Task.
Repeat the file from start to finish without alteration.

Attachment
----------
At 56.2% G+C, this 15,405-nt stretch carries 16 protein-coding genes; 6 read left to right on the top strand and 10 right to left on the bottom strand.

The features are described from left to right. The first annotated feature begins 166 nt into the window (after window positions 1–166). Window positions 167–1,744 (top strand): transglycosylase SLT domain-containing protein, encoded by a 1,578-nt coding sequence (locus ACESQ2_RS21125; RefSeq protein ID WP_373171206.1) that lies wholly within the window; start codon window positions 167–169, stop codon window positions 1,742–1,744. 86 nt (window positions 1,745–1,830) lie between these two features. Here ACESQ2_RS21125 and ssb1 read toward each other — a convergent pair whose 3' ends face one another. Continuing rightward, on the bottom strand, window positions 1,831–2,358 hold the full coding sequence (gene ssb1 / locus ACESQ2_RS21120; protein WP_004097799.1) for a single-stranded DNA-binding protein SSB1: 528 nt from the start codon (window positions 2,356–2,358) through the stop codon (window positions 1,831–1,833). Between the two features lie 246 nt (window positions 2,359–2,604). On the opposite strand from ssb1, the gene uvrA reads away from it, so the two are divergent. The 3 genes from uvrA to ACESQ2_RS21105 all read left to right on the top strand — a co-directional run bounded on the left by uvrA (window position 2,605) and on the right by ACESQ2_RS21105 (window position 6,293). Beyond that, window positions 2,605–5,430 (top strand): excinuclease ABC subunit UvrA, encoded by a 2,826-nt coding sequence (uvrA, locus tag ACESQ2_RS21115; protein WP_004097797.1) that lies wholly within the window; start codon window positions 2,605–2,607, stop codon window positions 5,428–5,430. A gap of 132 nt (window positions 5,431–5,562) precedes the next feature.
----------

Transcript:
At 56.2% G+C, this 15,405-nt stretch carries 16 protein-coding genes; 6 read left to right on the top strand and 10 right to left on the bottom strand.

The features are described from left to right. The first annotated feature begins 166 nt into the window (after window positions 1–166). Window positions 167–1,744 (top strand): transglycosylase SLT domain-containing protein, encoded by a 1,578-nt coding sequence (locus ACESQ2_RS21125; RefSeq protein ID WP_373171206.1) that lies wholly within the window; start codon window positions 167–169, stop codon window positions 1,742–1,744. 86 nt (window positions 1,745–1,830) lie between these two features. Here ACESQ2_RS21125 and ssb1 read toward each other — a convergent pair whose 3' ends face one another. Continuing rightward, on the bottom strand, window positions 1,831–2,358 hold the full coding sequence (gene ssb1 / locus ACESQ2_RS21120; protein WP_004097799.1) for a single-stranded DNA-binding protein SSB1: 528 nt from the start codon (window positions 2,356–2,358) through the stop codon (window positions 1,831–1,833). Between the two features lie 246 nt (window positions 2,359–2,604). On the opposite strand from ssb1, the gene uvrA reads away from it, so the two are divergent. The 3 genes from uvrA to ACESQ2_RS21105 all read left to right on the top strand — a co-directional run bounded on the left by uvrA (window position 2,605) and on the right by ACESQ2_RS21105 (window position 6,293). Beyond that, window positions 2,605–5,430 (top strand): excinuclease ABC subunit UvrA, encoded by a 2,826-nt coding sequence (uvrA, locus tag ACESQ2_RS21115; protein WP_004097797.1) that lies wholly within the window; start codon window positions 2,605–2,607, stop codon window positions 5,428–5,430. A gap of 132 nt (window positions 5,431–5,562) precedes the next feature.